A scientist from the University of Leeds is travelling to Norway to test space equipment and techniques that will help to search for life on Mars.
Parts of the Svalbard archipelago have a similar geology to Mars
Reader of geo-biology Dr Liane Benning is the only scientist from the UK to be involved in the Arctic Mars Analogue Svalbard Expedition (AMASE).
The team will be testing equipment on the Arctic island of Spitsbergen for use on a NASA mission to Mars in 2011.
The remote location is said to have a similar geology to the red planet.
"It is the closest we know from its geology, from its atmosphere and from what we know about its history, which is potentially very similar to what we see on earth today," said Dr Benning.
"We don't know if there's life on Mars, but we are developing technologies to try and go and actually look for it."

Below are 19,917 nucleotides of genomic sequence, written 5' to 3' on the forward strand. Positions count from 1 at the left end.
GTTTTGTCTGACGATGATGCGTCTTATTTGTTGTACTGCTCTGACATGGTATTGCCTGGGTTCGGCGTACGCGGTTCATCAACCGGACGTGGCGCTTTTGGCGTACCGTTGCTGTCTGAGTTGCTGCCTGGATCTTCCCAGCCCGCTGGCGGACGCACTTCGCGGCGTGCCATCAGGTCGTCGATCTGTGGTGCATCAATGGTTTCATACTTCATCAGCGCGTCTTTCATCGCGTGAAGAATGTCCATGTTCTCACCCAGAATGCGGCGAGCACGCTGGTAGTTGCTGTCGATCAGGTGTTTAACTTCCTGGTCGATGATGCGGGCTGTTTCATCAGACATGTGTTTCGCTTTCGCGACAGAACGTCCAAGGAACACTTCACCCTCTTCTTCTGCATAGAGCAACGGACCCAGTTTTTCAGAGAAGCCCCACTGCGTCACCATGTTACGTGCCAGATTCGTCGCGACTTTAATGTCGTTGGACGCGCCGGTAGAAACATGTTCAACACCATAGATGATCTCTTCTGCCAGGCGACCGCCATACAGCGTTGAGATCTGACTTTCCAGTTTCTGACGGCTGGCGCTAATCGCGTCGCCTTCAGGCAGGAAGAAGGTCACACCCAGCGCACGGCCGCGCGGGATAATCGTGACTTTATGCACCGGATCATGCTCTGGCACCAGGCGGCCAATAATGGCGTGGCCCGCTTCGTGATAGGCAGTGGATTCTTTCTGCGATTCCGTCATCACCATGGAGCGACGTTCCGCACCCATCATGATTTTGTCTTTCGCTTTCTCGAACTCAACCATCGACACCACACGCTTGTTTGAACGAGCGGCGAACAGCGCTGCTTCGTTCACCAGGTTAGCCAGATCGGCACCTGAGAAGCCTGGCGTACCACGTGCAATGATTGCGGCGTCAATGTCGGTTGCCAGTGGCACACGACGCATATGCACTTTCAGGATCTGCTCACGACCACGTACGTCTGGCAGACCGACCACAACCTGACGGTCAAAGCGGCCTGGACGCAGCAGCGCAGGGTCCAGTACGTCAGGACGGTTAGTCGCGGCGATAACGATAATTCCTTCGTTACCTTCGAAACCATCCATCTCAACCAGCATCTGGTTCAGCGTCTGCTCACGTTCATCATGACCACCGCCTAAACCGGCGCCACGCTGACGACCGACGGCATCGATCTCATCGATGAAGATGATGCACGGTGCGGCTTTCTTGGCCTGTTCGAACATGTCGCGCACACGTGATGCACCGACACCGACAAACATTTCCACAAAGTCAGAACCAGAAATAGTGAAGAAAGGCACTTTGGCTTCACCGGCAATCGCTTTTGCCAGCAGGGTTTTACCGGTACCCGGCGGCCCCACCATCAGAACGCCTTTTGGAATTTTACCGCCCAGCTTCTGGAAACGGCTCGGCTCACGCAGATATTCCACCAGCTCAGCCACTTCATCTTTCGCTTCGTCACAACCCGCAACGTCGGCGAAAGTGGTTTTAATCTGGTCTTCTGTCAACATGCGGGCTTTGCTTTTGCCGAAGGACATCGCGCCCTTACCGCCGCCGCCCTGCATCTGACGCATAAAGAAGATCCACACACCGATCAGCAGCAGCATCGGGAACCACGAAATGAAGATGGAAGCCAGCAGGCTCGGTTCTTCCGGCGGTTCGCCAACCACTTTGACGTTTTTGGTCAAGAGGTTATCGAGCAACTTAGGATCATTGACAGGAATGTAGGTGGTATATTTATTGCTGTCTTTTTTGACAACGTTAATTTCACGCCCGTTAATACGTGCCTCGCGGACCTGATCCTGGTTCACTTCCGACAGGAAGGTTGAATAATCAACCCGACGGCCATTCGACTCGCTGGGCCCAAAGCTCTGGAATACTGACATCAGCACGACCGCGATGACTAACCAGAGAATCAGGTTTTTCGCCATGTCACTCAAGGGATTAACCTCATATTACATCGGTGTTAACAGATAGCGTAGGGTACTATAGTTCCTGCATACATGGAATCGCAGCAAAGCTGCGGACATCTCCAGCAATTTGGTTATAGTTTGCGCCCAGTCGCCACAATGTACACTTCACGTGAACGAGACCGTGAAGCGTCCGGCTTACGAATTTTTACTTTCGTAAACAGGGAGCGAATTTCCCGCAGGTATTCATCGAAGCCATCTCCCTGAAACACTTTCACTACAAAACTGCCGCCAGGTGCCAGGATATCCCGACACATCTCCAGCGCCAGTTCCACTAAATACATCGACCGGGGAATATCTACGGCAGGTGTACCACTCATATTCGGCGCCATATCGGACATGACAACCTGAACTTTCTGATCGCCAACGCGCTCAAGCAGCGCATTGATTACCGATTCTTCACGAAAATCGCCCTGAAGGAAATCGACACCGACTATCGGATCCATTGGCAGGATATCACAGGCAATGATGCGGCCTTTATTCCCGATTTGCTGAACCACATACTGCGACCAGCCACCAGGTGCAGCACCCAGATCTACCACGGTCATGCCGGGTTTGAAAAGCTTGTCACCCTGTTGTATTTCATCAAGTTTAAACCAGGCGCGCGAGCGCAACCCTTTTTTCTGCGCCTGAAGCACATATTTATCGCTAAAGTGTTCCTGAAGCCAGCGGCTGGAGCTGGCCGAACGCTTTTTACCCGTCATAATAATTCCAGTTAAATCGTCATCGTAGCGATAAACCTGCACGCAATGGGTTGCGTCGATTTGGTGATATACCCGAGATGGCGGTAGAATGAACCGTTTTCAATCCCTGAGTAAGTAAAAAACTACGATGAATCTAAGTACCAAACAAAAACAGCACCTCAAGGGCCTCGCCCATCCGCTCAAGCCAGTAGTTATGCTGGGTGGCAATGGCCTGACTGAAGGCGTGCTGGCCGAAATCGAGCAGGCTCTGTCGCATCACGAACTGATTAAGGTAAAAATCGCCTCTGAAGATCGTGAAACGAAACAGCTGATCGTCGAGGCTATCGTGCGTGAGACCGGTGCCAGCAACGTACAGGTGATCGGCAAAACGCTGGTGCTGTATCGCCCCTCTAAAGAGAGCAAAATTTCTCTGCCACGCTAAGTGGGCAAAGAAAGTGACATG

Previous expeditions have found signs of a microbial community within the ice on Spitsbergen, in Svalbard, supporting the theory that life could be sustained on Mars, she said.
Now the team are hoping to develop techniques to find any signs of carbon or bacteria.
Previous trips have found signs of a microbial community in the ice
Dr Benning will be joined by scientists from Norway and the US on the expedition.
A NASA astronaut in training will also be on hand to test his space suit and the testing procedures.
One of the main aims is to develop methods that will ensure no contamination from earth when the rovers are sent to Mars, said Br Benning.
Further in the future, scientists also hope it will be possible to collect samples from the planet.
"The challenge to actually bring a rover to Mars with the equipment, make it work for a long time is already a big feat," said Dr Benning.
"But to bring a sample back is something that is in the schedule for something like 2030 and we also look forward to sending people there."